NWRs are a special and peculiar case. Many are not open at all to hunting; it seems that most are open to fishing. An increasing number are open to certain forms of hunting - almost always lethal hunting, for waterfowl, small game, or big game. Virtually all NWRs are open to "wildlife viewing". A question arises however, once the herper starts taking active measures - flipping logs, dip-netting for turtles or aquatic amphibs, grabbing fleeing snakes, etc etc - to try and view some wildlife. At that point you're getting into "take" territory. The bottom line is, the best thing to do is to first look at your target Refuge's Comprehensive Conservation Plan. Definitely read the History and Purpose section. Here's a page with links to all NWR's in the FWS's Southeast Region: https://www.fws.gov/southeast/national-wildlife-refuges/planning/. Then, after getting oriented to the Refuge, talk with somebody who works there. I'd just lay it all out there, tell them what you want to see, what it typically takes to see them, and ask if they can help you out. Refuges have "species occurrence lists" that are almost always incomplete works in progress. You could offer to share your data with them, to help them fill out their list. Just a thought. Bottom line, you're talking with a live human being with feelings, baggage, drives, duties & responsibilities, etc. You're gonna have to feel your way through the encounter.

Most NWRs close their gates around dark. Definitely learn when they lock up where you're at!

Incidentally, many many NWRs are bordered by state-managed Wildlife Management Areas. Those are often more permissive than NWRs. You have to verify that in your specific instances of course - but there's an idea in the event you get shut down by the FWS Refuge that harbors the species you want to see.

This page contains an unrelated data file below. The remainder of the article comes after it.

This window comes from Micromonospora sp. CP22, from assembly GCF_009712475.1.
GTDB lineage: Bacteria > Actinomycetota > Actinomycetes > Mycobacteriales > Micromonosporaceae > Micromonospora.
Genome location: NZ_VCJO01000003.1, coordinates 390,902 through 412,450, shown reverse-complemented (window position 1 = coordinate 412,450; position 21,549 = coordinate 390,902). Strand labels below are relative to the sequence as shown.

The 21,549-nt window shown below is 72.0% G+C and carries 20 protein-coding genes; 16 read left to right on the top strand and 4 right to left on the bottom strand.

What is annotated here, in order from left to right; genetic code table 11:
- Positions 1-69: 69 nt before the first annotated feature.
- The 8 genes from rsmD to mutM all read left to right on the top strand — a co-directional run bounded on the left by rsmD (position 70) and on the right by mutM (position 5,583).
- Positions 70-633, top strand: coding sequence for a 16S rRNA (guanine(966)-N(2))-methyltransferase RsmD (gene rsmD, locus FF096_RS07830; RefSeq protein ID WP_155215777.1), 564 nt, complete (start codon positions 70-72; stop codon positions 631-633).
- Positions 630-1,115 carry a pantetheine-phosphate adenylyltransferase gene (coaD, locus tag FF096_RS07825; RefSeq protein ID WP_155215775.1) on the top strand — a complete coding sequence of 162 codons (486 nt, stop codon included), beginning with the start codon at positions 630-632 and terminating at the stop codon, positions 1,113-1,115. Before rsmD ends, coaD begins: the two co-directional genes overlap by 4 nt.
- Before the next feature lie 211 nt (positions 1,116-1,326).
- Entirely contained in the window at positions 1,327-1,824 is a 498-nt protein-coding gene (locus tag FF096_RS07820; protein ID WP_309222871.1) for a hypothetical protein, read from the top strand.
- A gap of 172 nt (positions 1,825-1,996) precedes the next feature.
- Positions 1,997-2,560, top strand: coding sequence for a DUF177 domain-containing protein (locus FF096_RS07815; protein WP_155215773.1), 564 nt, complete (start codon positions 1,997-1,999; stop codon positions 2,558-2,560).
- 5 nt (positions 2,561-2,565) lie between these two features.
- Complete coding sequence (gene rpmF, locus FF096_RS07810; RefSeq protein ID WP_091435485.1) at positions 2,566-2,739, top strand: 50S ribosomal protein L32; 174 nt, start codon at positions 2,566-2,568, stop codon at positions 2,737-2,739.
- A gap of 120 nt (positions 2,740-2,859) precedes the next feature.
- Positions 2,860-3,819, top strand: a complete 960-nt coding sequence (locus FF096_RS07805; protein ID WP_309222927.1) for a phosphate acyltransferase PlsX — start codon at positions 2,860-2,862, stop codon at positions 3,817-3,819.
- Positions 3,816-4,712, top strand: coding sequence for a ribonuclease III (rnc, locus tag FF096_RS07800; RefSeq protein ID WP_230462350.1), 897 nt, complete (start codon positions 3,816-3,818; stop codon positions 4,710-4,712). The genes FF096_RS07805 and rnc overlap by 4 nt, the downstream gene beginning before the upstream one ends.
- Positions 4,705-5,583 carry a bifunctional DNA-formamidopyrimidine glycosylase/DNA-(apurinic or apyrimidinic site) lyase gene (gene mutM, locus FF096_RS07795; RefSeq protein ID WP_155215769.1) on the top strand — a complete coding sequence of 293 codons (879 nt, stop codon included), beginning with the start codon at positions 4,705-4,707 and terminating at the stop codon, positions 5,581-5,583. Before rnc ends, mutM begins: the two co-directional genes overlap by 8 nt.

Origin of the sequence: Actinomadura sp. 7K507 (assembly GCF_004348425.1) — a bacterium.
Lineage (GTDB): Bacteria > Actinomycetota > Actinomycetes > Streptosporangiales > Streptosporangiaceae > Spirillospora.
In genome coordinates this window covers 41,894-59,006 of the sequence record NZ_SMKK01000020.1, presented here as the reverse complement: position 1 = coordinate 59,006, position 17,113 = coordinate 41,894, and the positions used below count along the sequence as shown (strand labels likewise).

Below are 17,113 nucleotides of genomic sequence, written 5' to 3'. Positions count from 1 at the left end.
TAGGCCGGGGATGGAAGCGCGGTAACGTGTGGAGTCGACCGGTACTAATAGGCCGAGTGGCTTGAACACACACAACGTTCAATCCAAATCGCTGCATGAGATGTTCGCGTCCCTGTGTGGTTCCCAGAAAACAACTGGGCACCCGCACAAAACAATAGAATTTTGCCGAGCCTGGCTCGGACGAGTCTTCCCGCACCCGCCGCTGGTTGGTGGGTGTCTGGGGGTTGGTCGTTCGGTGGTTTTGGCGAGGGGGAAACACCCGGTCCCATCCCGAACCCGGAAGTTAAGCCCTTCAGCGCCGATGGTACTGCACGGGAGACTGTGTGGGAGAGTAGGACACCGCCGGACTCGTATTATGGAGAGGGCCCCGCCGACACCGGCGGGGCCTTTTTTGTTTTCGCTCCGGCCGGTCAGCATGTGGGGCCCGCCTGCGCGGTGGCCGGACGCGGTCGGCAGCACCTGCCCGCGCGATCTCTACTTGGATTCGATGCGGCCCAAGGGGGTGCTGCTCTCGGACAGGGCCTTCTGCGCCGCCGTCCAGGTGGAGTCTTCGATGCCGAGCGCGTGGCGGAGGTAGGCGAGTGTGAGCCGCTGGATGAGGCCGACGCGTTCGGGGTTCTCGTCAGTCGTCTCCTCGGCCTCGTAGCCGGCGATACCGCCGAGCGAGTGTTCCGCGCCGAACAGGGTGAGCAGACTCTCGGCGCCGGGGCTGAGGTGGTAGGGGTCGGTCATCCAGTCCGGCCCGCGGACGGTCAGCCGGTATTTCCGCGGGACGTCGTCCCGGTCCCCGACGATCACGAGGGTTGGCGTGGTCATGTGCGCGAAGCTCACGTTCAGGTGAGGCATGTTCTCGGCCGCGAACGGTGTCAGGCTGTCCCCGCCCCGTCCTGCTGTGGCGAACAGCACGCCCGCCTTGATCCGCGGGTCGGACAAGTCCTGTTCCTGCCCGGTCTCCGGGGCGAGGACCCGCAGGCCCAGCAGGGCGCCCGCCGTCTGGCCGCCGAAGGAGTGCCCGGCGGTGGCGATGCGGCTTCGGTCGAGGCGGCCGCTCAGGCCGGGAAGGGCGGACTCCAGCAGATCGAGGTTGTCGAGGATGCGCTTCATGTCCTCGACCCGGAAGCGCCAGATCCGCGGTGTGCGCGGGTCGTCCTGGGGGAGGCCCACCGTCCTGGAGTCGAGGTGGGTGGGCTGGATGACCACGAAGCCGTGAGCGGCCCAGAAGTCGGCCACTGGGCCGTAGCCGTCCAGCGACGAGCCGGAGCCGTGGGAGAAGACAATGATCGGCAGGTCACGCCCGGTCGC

National Forests almost always allow hunting, as they are explicitly, by the law that established the NF system, multiple-use lands. That's why there's logging, mining, grazing, hunting, etc etc etc on USFS lands. Small exceptions to hunting or fishing could include places like Research Natural Areas, which are typically small and hard to get to (that's normally why they are still "pristine" enough to qualify as RNAs). USFS wilderness areas are almost always open to hunting - in fact, they often offer some of the best hunting in the country (because every jackass and his cousin can't just drive right in).

Anyway, in most states it seems that USFS lands are simply subject to whatever the state's general fishing and hunting regs are - the stuff you can see in the state hunting guidebook for example. OTOH sometimes - like in Florida - the USFS system has a deal with the state, so that the federal lands are co-operatively managed with the state as a state Wildlife Management Area. If that's the case, there are - besides the basic USFS rules for their lands, such as "no digging up plants, camp at least 100 feet from water bodies, etc" - additional, WMA-specific hunting & fishing rules to be aware of and follow. In FL there were (when I lived there) no additional restrictions on herping on the NF's, but for lethal forms of hunting the rules often differed from the general ones on non-WMA lands.